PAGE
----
What about Parents? A Systematic Review of Pediatric Intensive Interdisciplinary Pain Treatment on Parent Outcomes

Document Type

Journal Article

Publication Date



European journal of pain (London, England)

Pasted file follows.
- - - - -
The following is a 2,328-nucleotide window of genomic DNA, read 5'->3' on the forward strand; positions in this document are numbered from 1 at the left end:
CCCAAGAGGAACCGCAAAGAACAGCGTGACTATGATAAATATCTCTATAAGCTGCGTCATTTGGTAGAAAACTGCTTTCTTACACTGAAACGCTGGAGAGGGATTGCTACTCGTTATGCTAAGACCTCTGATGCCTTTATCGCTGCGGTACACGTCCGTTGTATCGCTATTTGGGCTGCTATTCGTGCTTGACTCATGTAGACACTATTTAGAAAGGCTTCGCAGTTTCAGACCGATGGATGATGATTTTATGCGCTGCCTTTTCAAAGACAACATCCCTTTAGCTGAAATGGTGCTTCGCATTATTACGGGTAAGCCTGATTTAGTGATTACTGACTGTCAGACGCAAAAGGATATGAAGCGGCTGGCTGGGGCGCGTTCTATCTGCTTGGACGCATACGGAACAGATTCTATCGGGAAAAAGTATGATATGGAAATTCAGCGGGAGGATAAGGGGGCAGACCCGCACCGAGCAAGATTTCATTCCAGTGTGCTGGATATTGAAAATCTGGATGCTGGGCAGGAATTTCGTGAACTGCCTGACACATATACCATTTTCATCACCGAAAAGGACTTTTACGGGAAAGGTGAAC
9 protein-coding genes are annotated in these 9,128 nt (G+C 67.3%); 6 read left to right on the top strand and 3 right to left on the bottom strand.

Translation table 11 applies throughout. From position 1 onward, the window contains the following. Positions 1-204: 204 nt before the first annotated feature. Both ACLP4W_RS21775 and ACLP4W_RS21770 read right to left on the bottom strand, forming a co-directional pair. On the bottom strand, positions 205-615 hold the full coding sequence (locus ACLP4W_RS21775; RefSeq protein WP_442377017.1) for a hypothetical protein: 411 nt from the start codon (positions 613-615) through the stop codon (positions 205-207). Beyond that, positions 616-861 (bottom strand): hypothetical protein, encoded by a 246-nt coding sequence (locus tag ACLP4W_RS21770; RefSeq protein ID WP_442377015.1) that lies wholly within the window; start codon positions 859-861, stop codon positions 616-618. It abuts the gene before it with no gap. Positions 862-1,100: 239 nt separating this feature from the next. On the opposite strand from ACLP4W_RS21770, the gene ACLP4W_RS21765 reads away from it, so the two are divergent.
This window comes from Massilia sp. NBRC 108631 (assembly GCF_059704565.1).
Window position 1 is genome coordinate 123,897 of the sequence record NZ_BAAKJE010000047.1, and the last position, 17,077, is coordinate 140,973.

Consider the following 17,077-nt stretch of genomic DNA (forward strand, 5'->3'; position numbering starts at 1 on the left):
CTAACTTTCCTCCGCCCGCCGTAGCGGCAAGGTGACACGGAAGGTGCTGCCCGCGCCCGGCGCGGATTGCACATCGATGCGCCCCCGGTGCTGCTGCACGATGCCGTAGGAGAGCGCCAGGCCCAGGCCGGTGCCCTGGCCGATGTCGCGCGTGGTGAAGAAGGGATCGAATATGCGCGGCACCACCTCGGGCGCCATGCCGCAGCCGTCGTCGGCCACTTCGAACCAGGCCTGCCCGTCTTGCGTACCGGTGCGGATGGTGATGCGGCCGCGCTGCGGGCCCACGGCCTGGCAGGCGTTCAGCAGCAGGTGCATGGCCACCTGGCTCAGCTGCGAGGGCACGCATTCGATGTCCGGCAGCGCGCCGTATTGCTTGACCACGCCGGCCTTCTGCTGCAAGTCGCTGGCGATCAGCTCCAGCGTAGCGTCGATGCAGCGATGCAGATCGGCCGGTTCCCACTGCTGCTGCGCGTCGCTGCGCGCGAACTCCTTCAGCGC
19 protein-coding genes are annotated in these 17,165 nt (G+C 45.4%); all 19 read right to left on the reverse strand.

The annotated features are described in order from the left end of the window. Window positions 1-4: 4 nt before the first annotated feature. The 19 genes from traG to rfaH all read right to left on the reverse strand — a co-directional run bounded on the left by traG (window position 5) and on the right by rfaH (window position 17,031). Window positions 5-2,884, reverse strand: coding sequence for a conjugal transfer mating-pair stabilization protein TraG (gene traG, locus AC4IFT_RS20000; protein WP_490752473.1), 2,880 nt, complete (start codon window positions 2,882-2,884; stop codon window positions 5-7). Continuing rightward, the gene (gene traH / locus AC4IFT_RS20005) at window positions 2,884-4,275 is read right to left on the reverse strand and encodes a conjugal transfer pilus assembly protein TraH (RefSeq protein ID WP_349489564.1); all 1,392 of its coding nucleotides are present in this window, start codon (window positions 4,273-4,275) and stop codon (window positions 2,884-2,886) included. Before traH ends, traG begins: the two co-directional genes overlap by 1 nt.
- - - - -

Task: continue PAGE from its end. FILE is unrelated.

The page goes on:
BACKGROUND AND OBJECTIVE: Intensive Interdisciplinary Pain Treatment (IIPT) for youth with high impact chronic pain has been found to be effective in improving child symptoms and functioning. However, it is unclear how these interventions impact the parents' own well-being, as well as cognitions and behaviors which are known to influence child pain and functioning. Thus, the current study sought to determine the effect of IIPT on parent mental health, cognitions, and behaviors in parents of youth attending IIPT with their child. DATABASES AND DATA TREATMENT: A search of the electronic databases CINAHL, Ovid EBM Reviews, Embase, Medline, APA PsychINFO, Scopus and web of Science was conducted. Studies were included if they comprised at least 10 parents of patients aged 9-22 with nonmalignant chronic pain attending an IIPT and were written in English. RESULTS: A random-effects model was used to pool the standardized mean change (SMC) across 7 pre-post studies. At discharge, IIPT participation was associated with small to moderate improvements in direct parental outcomes (general mental health, anxiety, depression, and parenting stress), a moderate improvement in pain catastrophizing and large improvements in psychological flexibility and parenting behaviors. Most improvements were maintained at follow-up. The risk of bias of all studies was rated as serious and the certainty of the evidence as low, suggesting limited confidence in the estimates. CONCLUSIONS: Although parents appear to benefit from attending an IIPT with their child, RCTs are needed to substantiate the effect of these interventions on important aspects of parent well-being and functioning.